Musicians from the territories are making a big noise – which is all the more remarkable given the obstacles they have overcome to get their work heard, writes William Ralston.

Growing up in East Jerusalem, Bashar Murad turned to music for comfort in a life blighted by fractious political realities and the emotional pressures of being a gay man battling the conservative elements of his society. It also became a way of transcending the borders imposed on his life by the Israeli occupation; a medium to connect with the world outside. He started with covers of western pop before releasing his own songs, some in Arabic and some in English – invariably with catchy hooks, bold, self-produced videos, and satirical lyrics addressing freedom of expression.

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In 2009, Bashar began sharing his music on Facebook and uploading it to YouTube and Soundcloud. Soon after, he added it to Spotify but struggled to find a local audience because the platform was only accessible to Palestinians registered in foreign markets using a virtual private network (VPN). The absence of a Middle Eastern ‘hub’ – one of Spotify’s online spaces highlighting music communities through curated playlists and editorial – also meant that Bashar’s music was not being discovered overseas.

As a westerner, you hear the phrase ‘Arab music’ and you think of something you heard 40 years ago, but that’s not accurate anymore – Larry LeBlanc

Yet a decade on, Murad’s work now has global traction. In April, he performed at Palestine Music Expo (PMX) in Ramallah, in the West Bank, the larger of the two Palestinian territories that includes East Jerusalem. He then flew to Toronto for Canadian Music Week, where he represented the Palestinian territories for the first time in the annual event’s 36-year history, alongside Kallemi, a Swiss-Palestinian all-female hip-hop outfit. More recently, Murad collaborated with Icelandic techno group Hatari, and their video has been viewed over 1 million times online. He’s in talks with several labels about his debut album. 

Murad’s success is part of a much bigger jigsaw. If you look carefully at festival line-ups, label release schedules, and agency rosters, Palestinian artists from various genres are appearing more regularly, which is remarkable given the singular challenges they face.

While Murad, a pop act in the traditional sense, performed in Canada, TootArd, a psych-rock sensation in the Middle East, were preparing to play at Glastonbury. Late last year, Oud masters Le Trio Joubran released their latest album through UK label Cooking Vinyl, and followed it with a performance at The Barbican in London. Sama, the first Palestinian DJ to emerge internationally, recently released a BBC Radio 1 Essential Mix.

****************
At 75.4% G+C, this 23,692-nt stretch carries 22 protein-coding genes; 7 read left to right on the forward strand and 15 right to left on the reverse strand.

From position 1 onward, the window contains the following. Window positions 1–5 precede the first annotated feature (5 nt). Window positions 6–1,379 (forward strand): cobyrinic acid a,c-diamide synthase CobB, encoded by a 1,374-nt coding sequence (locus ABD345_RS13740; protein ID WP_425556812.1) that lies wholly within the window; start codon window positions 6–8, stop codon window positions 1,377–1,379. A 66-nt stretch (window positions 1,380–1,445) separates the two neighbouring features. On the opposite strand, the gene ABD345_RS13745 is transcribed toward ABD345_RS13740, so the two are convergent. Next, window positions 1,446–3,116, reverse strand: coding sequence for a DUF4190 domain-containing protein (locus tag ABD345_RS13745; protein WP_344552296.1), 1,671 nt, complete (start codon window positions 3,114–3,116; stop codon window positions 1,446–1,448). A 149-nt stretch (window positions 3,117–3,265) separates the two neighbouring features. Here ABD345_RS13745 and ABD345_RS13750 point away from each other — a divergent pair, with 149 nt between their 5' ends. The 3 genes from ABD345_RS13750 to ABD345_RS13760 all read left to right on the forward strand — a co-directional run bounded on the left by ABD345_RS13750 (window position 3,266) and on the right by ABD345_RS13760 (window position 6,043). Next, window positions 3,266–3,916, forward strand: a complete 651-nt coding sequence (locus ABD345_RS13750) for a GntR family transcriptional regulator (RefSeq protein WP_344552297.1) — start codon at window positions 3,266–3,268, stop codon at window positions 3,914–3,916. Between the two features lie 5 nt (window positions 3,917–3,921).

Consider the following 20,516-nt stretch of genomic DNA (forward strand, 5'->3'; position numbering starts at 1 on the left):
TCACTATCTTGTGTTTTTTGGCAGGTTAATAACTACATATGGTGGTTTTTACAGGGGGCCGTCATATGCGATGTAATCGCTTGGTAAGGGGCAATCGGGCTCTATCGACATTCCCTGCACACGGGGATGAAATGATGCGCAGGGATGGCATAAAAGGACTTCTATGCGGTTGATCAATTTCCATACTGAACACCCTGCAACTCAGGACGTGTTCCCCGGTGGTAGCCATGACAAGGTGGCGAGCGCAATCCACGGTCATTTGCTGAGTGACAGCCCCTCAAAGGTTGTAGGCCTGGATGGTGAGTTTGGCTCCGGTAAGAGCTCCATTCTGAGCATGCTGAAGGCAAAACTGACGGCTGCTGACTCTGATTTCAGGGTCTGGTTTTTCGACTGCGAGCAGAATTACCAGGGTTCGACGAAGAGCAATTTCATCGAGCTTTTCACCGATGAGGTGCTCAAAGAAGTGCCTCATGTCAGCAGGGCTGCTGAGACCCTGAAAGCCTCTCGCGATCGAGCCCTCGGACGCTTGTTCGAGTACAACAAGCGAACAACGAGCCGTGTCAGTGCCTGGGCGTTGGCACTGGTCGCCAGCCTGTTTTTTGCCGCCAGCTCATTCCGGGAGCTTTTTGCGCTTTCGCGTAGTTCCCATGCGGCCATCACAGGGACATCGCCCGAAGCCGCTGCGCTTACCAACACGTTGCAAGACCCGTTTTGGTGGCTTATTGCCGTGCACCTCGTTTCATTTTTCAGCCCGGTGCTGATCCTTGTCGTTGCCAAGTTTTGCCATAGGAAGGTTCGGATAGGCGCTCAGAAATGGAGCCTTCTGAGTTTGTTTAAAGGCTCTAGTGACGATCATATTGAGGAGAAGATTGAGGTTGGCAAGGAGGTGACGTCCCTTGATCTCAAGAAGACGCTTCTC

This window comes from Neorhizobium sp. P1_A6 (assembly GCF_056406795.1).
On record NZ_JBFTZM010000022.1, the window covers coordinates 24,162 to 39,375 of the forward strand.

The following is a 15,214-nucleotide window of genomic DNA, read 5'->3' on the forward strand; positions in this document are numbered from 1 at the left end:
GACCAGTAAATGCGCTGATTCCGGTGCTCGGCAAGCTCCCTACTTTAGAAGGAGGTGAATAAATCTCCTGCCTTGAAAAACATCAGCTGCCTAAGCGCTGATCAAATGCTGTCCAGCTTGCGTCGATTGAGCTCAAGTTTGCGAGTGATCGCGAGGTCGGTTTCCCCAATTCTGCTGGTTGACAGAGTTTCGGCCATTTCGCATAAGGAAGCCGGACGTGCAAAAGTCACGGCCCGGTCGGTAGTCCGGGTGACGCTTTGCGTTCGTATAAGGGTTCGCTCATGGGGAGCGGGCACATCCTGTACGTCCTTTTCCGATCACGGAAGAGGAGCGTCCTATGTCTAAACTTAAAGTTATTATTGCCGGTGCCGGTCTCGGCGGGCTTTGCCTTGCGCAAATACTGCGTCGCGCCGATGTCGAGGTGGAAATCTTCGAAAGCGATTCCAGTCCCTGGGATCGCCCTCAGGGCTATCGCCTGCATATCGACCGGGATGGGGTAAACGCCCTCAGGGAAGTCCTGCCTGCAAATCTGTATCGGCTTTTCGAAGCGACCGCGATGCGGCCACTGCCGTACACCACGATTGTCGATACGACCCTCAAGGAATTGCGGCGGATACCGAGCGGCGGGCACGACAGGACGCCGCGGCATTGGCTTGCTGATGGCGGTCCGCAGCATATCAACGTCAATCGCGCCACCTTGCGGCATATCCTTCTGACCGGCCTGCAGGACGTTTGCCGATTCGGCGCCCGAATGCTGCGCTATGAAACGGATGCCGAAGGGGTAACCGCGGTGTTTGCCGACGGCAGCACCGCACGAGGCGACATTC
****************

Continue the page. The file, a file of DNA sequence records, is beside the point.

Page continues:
I’d always imagined doing the things I am doing now, but I didn’t think it was possible because there were no resources – Bashar Murad

The landscape for Palestinian music, and, indeed, Arabic music as a whole, is richer than it’s ever been. Larry LeBlanc, a leading Canadian music journalist and international consultant to PMX, tells BBC Culture: “As a westerner, you hear [the phrase] ‘Arab music’ and you think of something you heard 40 years ago, but that’s not accurate any more. This is commercial music, and it’s extremely exportable.” This would seem to have been behind Spotify’s decision to become the first major streaming service to launch in the region last year. 

“I’d always imagined doing the things I am doing now, but I didn’t think it was possible because there were no resources,” Murad says. “But I think Palestinian musicians are figuring out how to get our voices out to the international world.”  

The challenge to be heard

There have always been Palestinian musicians, of course, but their extreme circumstances have made it unlikely for their work to be heard. At the heart of the issue is a lack of local infrastructure. The only three music venues in the Palestinian territories are in the West Bank, but their large size makes them unsuitable for emerging pop acts. Because of this, concerts must be held in restaurants or make-shift halls, and it’s not always possible to convert these into a space fit for music. The few companies that rent the required gear out are not affordable for the majority of the Palestinian population. Throwing events comes with risk given the size of the initial financial outlay.

The only other venue that is a key hub for Palestinian musicians is Kabareet in the Israeli city of Haifa, run by locals and Jazar Crew, a Palestinian underground DJ collective. Since its launch four years ago, the spot has become a second home for Palestinians with an Israeli passport or those with documents allowing them to travel through Israel.

Culture is a kind of peaceful resistance, and a way of preserving our cultural identity and heritage – Rania Elias, Director of Yabous Cultural Center

What’s more, any concerts risk being shut down. The Palestinian Authority (PA) is forbidden from conducting any activities in East Jerusalem under the Oslo Accords, and Israel often prohibits cultural or political activities by Palestinian organisations on the grounds that they’re connected to the PA and erode Israeli sovereignty in the city. Earlier this year, Israeli forces were reported to have shut down a Palestinian football tournament, and, in August, they prevented a memorial service for the Palestinian writer Subhi Ghosheh from taking place at the Yabous Cultural Center.